Teaching Takes Time

By David D. Newsom. David D. Newsom, former Us undersecretary of state, is Cumming Memorial Professor of International Affairs . | The Christian Science Monitor, October 27, 1993 | Go to article overview

Teaching Takes Time


David D. Newsom. David D. Newsom, former Us undersecretary of state, is Cumming Memorial Professor of International Affairs ., The Christian Science Monitor


A SERIES last month in Virginia newspapers was sharply critical of that state's leading universities, and especially of the University of Virginia, where I now teach. The criticism, widely echoed nationally, centers in part on the teaching load of professors. As one who has come late to an academic career, I feel that the attacks and the faculty responses fail to give the whole picture. The issue centers around the number of hours professors spend in the classroom. To the outsider the average load of two courses, five to six hours a week, seems very light. The response from academicians has been to emphasize the importance of time spent on research.

Certainly the arguments are valid that research can contribute to teaching, that writing is important for professional advancement, and that eminent scholars who are deprived of that opportunity will move to other institutions. What surprises me is that more emphasis is not placed on good teaching.

At the University of Virginia I spend five hours weekly in the classroom. But the remaining hours of what would be considered a normal work week outside academia are more than occupied with essential duties directly related to my responsibilities as a teacher and a member of a faculty. These duties include counseling individual students, writing letters of recommendation, advising graduate students on their theses and dissertations, grading papers, guiding students through independent study programs, preparing for classes, and serving on faculty committees.

At least some of those who believe university faculty are overpaid and under-worked base their criticism on the picture of a professor lecturing from a well-used set of notes to a large group of students and aided by teaching assistants who conduct discussion sessions and grade papers. …

The rest of this article is only available to active members of Questia

Already a member? Log in now.

Notes for this article

Add a new note
If you are trying to select text to create highlights or citations, remember that you must now click or tap on the first word, and then click or tap on the last word.
One moment ...
Default project is now your active project.
Project items

Items saved from this article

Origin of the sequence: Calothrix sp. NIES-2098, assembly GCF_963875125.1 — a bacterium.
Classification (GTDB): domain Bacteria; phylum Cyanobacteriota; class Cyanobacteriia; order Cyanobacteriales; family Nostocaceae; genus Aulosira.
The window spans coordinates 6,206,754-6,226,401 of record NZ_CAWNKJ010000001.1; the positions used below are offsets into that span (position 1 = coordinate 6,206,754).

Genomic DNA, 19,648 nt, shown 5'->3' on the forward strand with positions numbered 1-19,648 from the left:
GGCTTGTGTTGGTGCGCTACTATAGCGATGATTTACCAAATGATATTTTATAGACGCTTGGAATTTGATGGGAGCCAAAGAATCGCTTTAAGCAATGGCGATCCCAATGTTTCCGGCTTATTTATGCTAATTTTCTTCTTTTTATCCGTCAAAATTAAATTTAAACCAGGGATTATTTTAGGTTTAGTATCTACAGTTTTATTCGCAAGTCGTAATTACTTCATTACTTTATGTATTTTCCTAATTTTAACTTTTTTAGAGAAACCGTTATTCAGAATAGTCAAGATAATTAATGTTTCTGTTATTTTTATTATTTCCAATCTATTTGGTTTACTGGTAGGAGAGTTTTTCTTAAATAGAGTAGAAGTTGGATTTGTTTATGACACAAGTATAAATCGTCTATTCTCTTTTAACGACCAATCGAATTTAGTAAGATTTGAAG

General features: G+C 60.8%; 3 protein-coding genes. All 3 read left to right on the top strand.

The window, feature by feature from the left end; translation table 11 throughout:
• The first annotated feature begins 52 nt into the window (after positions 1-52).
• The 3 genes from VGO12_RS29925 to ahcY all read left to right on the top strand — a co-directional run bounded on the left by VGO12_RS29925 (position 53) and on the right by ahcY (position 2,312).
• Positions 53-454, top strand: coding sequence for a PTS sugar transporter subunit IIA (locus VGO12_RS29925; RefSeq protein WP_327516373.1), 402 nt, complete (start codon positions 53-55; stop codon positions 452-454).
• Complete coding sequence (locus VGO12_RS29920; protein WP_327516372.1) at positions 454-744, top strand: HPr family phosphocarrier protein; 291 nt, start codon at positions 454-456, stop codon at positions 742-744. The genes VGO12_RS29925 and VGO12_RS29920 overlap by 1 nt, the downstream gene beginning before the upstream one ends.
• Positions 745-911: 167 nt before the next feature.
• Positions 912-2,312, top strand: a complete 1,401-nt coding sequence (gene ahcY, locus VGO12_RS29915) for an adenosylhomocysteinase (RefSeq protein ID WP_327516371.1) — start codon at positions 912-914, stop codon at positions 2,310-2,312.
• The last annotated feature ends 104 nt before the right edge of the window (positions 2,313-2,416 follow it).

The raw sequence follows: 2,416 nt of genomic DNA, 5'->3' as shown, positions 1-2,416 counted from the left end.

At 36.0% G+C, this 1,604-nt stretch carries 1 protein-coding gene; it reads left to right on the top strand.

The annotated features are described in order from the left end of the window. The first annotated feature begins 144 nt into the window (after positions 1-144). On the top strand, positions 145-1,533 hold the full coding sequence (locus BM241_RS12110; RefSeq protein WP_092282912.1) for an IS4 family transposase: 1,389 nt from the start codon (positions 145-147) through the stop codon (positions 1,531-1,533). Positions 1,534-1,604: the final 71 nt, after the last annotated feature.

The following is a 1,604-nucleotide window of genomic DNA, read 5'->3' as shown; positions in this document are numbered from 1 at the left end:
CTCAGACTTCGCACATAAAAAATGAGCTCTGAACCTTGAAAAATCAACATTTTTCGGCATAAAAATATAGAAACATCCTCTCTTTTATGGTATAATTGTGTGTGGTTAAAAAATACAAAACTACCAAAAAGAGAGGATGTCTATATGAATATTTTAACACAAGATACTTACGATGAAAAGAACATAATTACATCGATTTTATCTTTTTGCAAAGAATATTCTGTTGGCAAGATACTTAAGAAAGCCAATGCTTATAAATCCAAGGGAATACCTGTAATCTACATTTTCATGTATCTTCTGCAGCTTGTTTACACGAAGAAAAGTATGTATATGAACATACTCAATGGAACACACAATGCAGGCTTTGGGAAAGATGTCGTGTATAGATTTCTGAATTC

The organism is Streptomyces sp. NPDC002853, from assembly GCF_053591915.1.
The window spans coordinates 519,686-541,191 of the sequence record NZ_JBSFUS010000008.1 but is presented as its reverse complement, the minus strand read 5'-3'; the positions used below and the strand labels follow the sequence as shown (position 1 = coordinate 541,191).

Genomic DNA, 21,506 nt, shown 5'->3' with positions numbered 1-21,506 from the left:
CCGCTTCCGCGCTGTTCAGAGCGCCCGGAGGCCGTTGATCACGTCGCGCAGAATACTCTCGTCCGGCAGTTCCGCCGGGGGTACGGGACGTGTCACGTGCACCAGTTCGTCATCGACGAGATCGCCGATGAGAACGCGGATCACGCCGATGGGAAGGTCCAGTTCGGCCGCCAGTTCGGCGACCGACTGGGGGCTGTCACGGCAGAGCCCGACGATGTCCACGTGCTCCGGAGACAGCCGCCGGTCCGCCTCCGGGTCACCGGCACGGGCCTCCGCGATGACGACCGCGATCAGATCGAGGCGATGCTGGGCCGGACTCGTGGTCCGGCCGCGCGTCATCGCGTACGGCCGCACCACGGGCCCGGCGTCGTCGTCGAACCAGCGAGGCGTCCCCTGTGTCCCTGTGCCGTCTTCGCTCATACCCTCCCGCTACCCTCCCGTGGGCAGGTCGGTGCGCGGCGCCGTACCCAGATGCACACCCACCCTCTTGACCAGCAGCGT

This article has been saved
Highlights (0)
Some of your highlights are legacy items.

Highlights saved before July 30, 2012 will not be displayed on their respective source pages.

You can easily re-create the highlights by opening the book page or article, selecting the text, and clicking “Highlight.”

Citations (0)
Some of your citations are legacy items.

Any citation created before July 30, 2012 will labeled as a “Cited page.” New citations will be saved as cited passages, pages or articles.

We also added the ability to view new citations from your projects or the book or article where you created them.

Notes (0)
Bookmarks (0)

You have no saved items from this article

Project items include:
  • Saved book/article
  • Highlights
  • Quotes/citations
  • Notes
  • Bookmarks
Notes
Cite this article

Cited article

Style
Citations are available only to our active members.
Buy instant access to cite pages or passages in MLA, APA and Chicago citation styles.

(Einhorn, 1992, p. 25)

(Einhorn 25)

1. Lois J. Einhorn, Abraham Lincoln, the Orator: Penetrating the Lincoln Legend (Westport, CT: Greenwood Press, 1992), 25, http://www.questia.com/read/27419298.

Cited article

Teaching Takes Time
Settings

Settings

Typeface
Text size Smaller Larger Reset View mode
Search within

Search within this article

Look up

Look up a word

  • Dictionary
  • Thesaurus
Please submit a word or phrase above.
Print this page

Print this page

Why can't I print more than one page at a time?

Help
Full screen

matching results for page

    Questia reader help

    How to highlight and cite specific passages

    1. Click or tap the first word you want to select.
    2. Click or tap the last word you want to select, and you’ll see everything in between get selected.
    3. You’ll then get a menu of options like creating a highlight or a citation from that passage of text.

    OK, got it!

    Cited passage

    Style
    Citations are available only to our active members.
    Buy instant access to cite pages or passages in MLA, APA and Chicago citation styles.

    "Portraying himself as an honest, ordinary person helped Lincoln identify with his audiences." (Einhorn, 1992, p. 25).

    "Portraying himself as an honest, ordinary person helped Lincoln identify with his audiences." (Einhorn 25)

    "Portraying himself as an honest, ordinary person helped Lincoln identify with his audiences."1

    1. Lois J. Einhorn, Abraham Lincoln, the Orator: Penetrating the Lincoln Legend (Westport, CT: Greenwood Press, 1992), 25, http://www.questia.com/read/27419298.

    Cited passage

    Thanks for trying Questia!

    Please continue trying out our research tools, but please note, full functionality is available only to our active members.

    Your work will be lost once you leave this Web page.

    Buy instant access to save your work.

    Already a member? Log in now.

    Oops!

    An unknown error has occurred. Please click the button below to reload the page. If the problem persists, please try again in a little while.